Flesh and the Devil (1926)

Romance | 25 December 1926

Director:

Clarence Brown

Cinematographer:

William Daniels

Editor:

Lloyd Nosler

Production Company:

Metro-Goldwyn-Mayer Corp.
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HISTORY

Referring to the picture as The Flesh and the Devil, the 23 May 1925 Motion Picture News announced the film as one of Metro-Goldwyn-Mayer’s (M-G-M) forthcoming “Quality 52” pictures for their next season. Based on the 1893 German novel by Hermann Sudermann, the picture was billed as a “Victor Seastrom-John Gilbert Special.” The 6 Jun 1925 Motion Picture News listed Carmel Myers as the female lead. However, over ten months later, the 23 Apr 1926 FD reported that Seastrom was replaced by director Clarence Brown, and actress Greta Garbo would be co-starring with John Gilbert. The picture marked her first pairing with Gilbert.
       Frederica Sagor was listed as adapting the novel in the 24 Nov 1925 FD, but she did not receive a writing credit in contemporary reviews.
       According to the 4 Sep 1926 Motion Picture News, principal photography began the previous week at M-G-M’s Culver City, CA, studios. Two months later, the 7 Nov 1926 FD announced that production had recently completed.
       An article in the 25 Jan 1927 FD reported that Flesh and the Devil had been held over at New York City’s Capitol Theatre for a third week, marking the first picture to ever be granted such a long run in the theater’s seven-year history. The film’s popularity was indicated on its opening day at the Capitol, when police were called in to handle the large crowds.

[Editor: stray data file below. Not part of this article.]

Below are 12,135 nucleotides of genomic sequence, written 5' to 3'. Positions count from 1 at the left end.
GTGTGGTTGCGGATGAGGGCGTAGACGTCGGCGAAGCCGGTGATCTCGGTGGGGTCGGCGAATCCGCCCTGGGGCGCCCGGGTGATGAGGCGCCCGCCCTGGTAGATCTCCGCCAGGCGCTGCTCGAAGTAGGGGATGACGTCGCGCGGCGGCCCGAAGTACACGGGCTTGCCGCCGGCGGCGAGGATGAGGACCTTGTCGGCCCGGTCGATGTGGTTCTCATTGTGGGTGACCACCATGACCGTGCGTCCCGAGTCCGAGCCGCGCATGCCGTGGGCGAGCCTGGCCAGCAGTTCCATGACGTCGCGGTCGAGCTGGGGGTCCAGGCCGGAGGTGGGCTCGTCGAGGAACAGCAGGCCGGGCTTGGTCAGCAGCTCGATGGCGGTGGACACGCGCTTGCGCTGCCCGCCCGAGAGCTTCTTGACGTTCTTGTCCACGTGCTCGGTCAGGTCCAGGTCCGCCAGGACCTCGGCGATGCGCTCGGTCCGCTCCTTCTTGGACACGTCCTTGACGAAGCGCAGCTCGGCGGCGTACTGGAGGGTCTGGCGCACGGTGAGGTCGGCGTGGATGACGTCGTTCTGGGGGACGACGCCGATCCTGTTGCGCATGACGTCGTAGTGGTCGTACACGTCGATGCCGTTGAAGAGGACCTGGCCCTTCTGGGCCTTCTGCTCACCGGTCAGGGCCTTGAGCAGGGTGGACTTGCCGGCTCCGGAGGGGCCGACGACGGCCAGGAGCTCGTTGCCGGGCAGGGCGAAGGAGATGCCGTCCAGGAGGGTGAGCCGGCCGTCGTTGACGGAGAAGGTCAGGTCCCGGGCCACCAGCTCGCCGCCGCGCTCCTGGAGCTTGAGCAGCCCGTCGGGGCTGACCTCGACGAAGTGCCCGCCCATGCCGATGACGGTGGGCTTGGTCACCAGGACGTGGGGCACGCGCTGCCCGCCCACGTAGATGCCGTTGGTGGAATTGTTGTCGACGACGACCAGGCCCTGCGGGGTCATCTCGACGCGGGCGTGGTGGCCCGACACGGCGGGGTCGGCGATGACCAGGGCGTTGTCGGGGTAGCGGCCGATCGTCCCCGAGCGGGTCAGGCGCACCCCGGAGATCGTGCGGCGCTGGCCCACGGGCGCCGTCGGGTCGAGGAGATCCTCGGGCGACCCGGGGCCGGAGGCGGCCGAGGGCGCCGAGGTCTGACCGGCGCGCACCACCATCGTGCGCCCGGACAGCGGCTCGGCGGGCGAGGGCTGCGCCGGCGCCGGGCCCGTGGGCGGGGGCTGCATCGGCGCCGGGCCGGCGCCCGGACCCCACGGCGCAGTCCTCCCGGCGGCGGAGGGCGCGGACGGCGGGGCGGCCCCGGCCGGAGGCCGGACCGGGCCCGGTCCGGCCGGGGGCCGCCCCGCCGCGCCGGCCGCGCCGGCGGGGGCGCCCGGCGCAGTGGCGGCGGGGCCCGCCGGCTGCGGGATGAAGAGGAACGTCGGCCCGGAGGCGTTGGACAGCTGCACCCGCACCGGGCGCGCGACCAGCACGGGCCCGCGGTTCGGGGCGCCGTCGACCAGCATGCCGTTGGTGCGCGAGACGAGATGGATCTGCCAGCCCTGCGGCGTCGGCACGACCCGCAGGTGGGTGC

...

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Referring to the picture as The Flesh and the Devil, the 23 May 1925 Motion Picture News announced the film as one of Metro-Goldwyn-Mayer’s (M-G-M) forthcoming “Quality 52” pictures for their next season. Based on the 1893 German novel by Hermann Sudermann, the picture was billed as a “Victor Seastrom-John Gilbert Special.” The 6 Jun 1925 Motion Picture News listed Carmel Myers as the female lead. However, over ten months later, the 23 Apr 1926 FD reported that Seastrom was replaced by director Clarence Brown, and actress Greta Garbo would be co-starring with John Gilbert. The picture marked her first pairing with Gilbert.
       Frederica Sagor was listed as adapting the novel in the 24 Nov 1925 FD, but she did not receive a writing credit in contemporary reviews.
       According to the 4 Sep 1926 Motion Picture News, principal photography began the previous week at M-G-M’s Culver City, CA, studios. Two months later, the 7 Nov 1926 FD announced that production had recently completed.
       An article in the 25 Jan 1927 FD reported that Flesh and the Devil had been held over at New York City’s Capitol Theatre for a third week, marking the first picture to ever be granted such a long run in the theater’s seven-year history. The film’s popularity was indicated on its opening day at the Capitol, when police were called in to handle the large crowds.

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SOURCE CITATIONS
SOURCE
DATE
PAGE
Film Daily
24 Nov 1925
p. 5
Film Daily
23 Apr 1926
p. 2
Film Daily
7 Nov 1926
p
Film Daily
16 Jan 1927
p. 6
Film Daily
25 Jan 1927